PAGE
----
The course title could have been "How I transformed my economic capital into cultural capital by participating in the production of an artisanal Bolivian-Peruvian movie and became part of the Bolivian-Peruvian film history" but I find it too long for this offering.
The core of my experience can be transmitted to you in one hour and summarized reads like this: "In 2010, I traveled to La Paz Bolivia to watch how Leonidas Zegarra shot his artisanal feature film "María y los niños pobres" ("The Blessed Virgin Mary and the Impoversihed Children"). I participated as an actor, an assistant director, and in the direct sound team. Mr. Zegarra didn't have funds to edit his movie and I financed the editing in Lima, Peru, becoming a coeditor. After that, I lent him money to exhibit it in Puno and Juli (Peru), and La Paz (Bolivia). He didn't recover the investment."
I'm a firm believer in self-learning and I like to use open sources, which means that if you want to learn more about this experience by yourself, you can visit the following site:
There, you can watch the movie for free (it is in Spanish), additional videos recorded “behind the camera”, and you can examine 1564 images between photographs of the shooting and stills from the movie.
If you want to understand the cultural backgound a bit more and you know Spanish, you can read my papers on the subject. I presented them at the Main National University of San Marcos of Lima (established in 1553.):
Beyond the basic information already provided, if you want to understand the phenomenon better, we can develop the following topics related to the experience or you can read the information all by yourself:
1) Artisanal film production and Industrial Film Production.
- Doctrinal warfare, the Cold War, and Class Struggle.
Annex “B” to the PSD-D33, June 29, 1953, by the Psychological Strategy Board:
The Cultural Cold War: The CIA and the World of Arts and Letters” by Frances Stonor Saunders.
“Hollywood and the U.S. Intelligence Community” by Jorge L. Villacorta (in fact, there isn’t an English translation. The article is written in Spanish and the title is: “Hollywood y la Comunidad de Espionaje Estadounidense”. It is here:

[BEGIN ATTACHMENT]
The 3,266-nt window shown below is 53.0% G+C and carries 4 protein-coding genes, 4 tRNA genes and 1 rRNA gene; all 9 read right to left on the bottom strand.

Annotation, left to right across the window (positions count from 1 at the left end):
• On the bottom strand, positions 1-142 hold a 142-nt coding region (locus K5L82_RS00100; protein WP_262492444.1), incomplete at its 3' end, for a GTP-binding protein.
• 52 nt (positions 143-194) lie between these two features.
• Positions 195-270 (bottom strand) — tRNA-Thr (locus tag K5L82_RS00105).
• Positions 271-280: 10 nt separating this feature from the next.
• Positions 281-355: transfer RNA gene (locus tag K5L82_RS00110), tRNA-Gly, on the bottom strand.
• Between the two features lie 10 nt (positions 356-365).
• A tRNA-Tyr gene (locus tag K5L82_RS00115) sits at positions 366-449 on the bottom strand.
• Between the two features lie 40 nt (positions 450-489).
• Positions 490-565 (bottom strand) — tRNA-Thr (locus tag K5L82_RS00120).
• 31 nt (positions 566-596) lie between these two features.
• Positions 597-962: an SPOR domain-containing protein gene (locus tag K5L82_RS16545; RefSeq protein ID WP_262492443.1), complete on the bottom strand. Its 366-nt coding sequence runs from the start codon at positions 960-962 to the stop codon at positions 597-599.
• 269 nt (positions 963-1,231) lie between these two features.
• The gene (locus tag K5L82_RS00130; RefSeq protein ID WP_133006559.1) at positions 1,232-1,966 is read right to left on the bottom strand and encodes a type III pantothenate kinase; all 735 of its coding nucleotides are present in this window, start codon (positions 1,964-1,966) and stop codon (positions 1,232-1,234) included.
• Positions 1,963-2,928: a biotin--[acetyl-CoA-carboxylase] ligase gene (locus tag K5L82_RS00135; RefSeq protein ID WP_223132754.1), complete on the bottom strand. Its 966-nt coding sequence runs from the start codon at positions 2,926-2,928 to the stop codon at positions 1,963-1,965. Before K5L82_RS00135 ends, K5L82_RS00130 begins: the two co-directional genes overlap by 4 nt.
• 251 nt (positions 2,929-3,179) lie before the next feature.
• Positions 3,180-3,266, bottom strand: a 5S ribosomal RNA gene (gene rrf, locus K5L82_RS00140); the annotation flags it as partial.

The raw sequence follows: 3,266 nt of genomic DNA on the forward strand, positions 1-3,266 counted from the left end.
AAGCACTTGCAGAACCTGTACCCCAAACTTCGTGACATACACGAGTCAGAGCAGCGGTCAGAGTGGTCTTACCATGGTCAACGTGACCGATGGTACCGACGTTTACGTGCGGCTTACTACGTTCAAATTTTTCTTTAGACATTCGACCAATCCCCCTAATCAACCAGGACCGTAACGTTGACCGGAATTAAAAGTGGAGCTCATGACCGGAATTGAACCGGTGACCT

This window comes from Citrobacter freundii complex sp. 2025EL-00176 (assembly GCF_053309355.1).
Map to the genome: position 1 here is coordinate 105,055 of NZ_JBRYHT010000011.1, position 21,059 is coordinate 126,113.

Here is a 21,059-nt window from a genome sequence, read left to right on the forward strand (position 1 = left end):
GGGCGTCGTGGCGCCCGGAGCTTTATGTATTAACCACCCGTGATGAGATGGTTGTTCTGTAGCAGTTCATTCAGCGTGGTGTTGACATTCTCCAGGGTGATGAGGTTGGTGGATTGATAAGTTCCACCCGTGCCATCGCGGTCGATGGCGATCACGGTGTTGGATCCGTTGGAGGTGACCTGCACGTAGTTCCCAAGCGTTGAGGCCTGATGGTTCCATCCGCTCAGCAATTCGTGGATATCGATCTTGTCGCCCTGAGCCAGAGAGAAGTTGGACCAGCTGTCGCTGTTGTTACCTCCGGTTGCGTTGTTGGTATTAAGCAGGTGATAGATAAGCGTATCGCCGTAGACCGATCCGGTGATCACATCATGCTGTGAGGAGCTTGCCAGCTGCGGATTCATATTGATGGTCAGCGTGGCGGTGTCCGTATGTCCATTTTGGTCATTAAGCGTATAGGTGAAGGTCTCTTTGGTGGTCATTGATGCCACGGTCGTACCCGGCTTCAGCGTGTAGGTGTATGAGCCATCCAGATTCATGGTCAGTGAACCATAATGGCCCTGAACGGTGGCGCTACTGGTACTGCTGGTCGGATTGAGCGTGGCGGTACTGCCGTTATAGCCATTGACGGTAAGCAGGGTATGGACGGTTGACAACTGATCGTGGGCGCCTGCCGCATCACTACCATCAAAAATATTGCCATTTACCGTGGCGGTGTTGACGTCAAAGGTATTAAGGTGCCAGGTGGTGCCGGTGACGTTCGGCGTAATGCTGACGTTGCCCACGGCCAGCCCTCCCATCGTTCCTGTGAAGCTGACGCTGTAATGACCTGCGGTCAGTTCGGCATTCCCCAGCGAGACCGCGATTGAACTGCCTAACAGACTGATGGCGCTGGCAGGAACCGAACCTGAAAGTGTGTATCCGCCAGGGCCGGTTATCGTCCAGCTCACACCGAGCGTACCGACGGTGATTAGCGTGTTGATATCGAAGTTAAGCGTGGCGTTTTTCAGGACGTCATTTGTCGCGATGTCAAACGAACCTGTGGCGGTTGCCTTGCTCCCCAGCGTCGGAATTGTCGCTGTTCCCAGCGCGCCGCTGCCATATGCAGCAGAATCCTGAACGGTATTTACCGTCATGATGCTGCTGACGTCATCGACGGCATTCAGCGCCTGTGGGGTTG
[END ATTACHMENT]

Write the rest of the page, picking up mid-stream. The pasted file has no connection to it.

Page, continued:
2) Leonidas Zegarra and the Peruvian film critics.
- Taste as social training.
Recommended reading: “Distinction: A Social Critique of the Judgement of Taste” by Pierre Bourdieu.
3) Directorial and artistic reputation
- “The awesome director” and "the great artist" are social constructions.
Recommended Reading: “Melodrama and Meaning: History, Culture and the Films of Douglas Sirk” by Barbara Klinger.
My Master's Thesis on the film director's reputations in Lima (if you know Spanish):
- The Leonidas Zegarra Film Museum: A work in progress Sites to visit: (To watch the photos or videos): https://www.imdb.com/title/tt4335788/ https://www.imdb.com/title/tt5334142/ https://youtu.be/qLwADrp1IQ4 https://youtu.be/jOBk7Id39Sg https://youtu.be/yOL_tU2lyoA https://youtu.be/SfUrj2C5koU https://youtu.be/vSK-Clhxx0Y https://youtu.be/5WIy1RnDDVg https://youtu.be/tcophlAu2dc https://youtu.be/PKwR7eNb_FI http://leonidaszegarra.blogspot.com/2008/
4) The movies made by Leonidas Zegarra
- Film style according to David Bordwell.
- Is Leonidas Zegarra a “parametric” filmmaker?
“Rest and Make Yourself Rich” by Leonidas Zegarra (1989). This non published book is an autobiography and self-help book. Originally it was written in Spanish but it was translated into English. You can download it for free from (PDF format):
The explanation/conversation will be in English or Spanish if you want. Please, verify if you understand my English because I am not a native speaker. You can watch this videos to find out if you understand what I say:
https://www.imdb.com/video/vi3236281881 this one can be seen here, too:
You don’t need supplies but it is useful if you can use the internet while we are talking, so I can send you links to images or videos that may be important to illustrate a point. If this is not possible, it is not a problem. Your attitude settles the tone of the conversation.